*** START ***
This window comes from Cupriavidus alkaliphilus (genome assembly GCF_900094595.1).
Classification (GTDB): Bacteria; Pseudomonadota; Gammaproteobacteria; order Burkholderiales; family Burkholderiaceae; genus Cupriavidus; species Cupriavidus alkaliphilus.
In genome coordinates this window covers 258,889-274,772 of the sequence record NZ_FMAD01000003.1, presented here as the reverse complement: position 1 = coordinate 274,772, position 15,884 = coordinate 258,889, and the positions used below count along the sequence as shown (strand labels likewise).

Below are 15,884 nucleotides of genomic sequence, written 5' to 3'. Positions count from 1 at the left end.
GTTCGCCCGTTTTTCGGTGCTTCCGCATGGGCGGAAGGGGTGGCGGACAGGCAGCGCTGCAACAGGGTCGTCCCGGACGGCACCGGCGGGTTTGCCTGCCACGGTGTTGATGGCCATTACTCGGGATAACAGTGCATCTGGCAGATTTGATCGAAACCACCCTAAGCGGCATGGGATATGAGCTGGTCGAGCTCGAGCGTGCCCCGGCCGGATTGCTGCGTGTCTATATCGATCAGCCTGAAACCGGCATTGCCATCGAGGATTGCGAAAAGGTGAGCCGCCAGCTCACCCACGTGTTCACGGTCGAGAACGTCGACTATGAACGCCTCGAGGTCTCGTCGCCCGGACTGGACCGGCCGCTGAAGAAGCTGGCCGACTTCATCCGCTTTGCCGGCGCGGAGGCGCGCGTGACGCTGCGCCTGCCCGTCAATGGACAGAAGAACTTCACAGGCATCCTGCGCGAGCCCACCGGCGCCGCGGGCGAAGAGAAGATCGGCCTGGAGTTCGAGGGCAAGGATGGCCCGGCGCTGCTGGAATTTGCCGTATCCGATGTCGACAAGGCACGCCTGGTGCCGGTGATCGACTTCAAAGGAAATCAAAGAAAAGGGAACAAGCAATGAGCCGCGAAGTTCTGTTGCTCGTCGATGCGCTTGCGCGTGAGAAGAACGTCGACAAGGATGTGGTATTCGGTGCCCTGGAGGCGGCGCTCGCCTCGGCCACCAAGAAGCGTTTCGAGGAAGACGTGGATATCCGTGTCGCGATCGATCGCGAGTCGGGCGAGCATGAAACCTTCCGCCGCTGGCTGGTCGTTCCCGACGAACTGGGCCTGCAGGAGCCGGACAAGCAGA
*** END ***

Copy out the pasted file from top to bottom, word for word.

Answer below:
This window comes from Cupriavidus alkaliphilus (genome assembly GCF_900094595.1).
Classification (GTDB): Bacteria; Pseudomonadota; Gammaproteobacteria; order Burkholderiales; family Burkholderiaceae; genus Cupriavidus; species Cupriavidus alkaliphilus.
In genome coordinates this window covers 258,889-274,772 of the sequence record NZ_FMAD01000003.1, presented here as the reverse complement: position 1 = coordinate 274,772, position 15,884 = coordinate 258,889, and the positions used below count along the sequence as shown (strand labels likewise).

Below are 15,884 nucleotides of genomic sequence, written 5' to 3'. Positions count from 1 at the left end.
GTTCGCCCGTTTTTCGGTGCTTCCGCATGGGCGGAAGGGGTGGCGGACAGGCAGCGCTGCAACAGGGTCGTCCCGGACGGCACCGGCGGGTTTGCCTGCCACGGTGTTGATGGCCATTACTCGGGATAACAGTGCATCTGGCAGATTTGATCGAAACCACCCTAAGCGGCATGGGATATGAGCTGGTCGAGCTCGAGCGTGCCCCGGCCGGATTGCTGCGTGTCTATATCGATCAGCCTGAAACCGGCATTGCCATCGAGGATTGCGAAAAGGTGAGCCGCCAGCTCACCCACGTGTTCACGGTCGAGAACGTCGACTATGAACGCCTCGAGGTCTCGTCGCCCGGACTGGACCGGCCGCTGAAGAAGCTGGCCGACTTCATCCGCTTTGCCGGCGCGGAGGCGCGCGTGACGCTGCGCCTGCCCGTCAATGGACAGAAGAACTTCACAGGCATCCTGCGCGAGCCCACCGGCGCCGCGGGCGAAGAGAAGATCGGCCTGGAGTTCGAGGGCAAGGATGGCCCGGCGCTGCTGGAATTTGCCGTATCCGATGTCGACAAGGCACGCCTGGTGCCGGTGATCGACTTCAAAGGAAATCAAAGAAAAGGGAACAAGCAATGAGCCGCGAAGTTCTGTTGCTCGTCGATGCGCTTGCGCGTGAGAAGAACGTCGACAAGGATGTGGTATTCGGTGCCCTGGAGGCGGCGCTCGCCTCGGCCACCAAGAAGCGTTTCGAGGAAGACGTGGATATCCGTGTCGCGATCGATCGCGAGTCGGGCGAGCATGAAACCTTCCGCCGCTGGCTGGTCGTTCCCGACGAACTGGGCCTGCAGGAGCCGGACAAGCAGA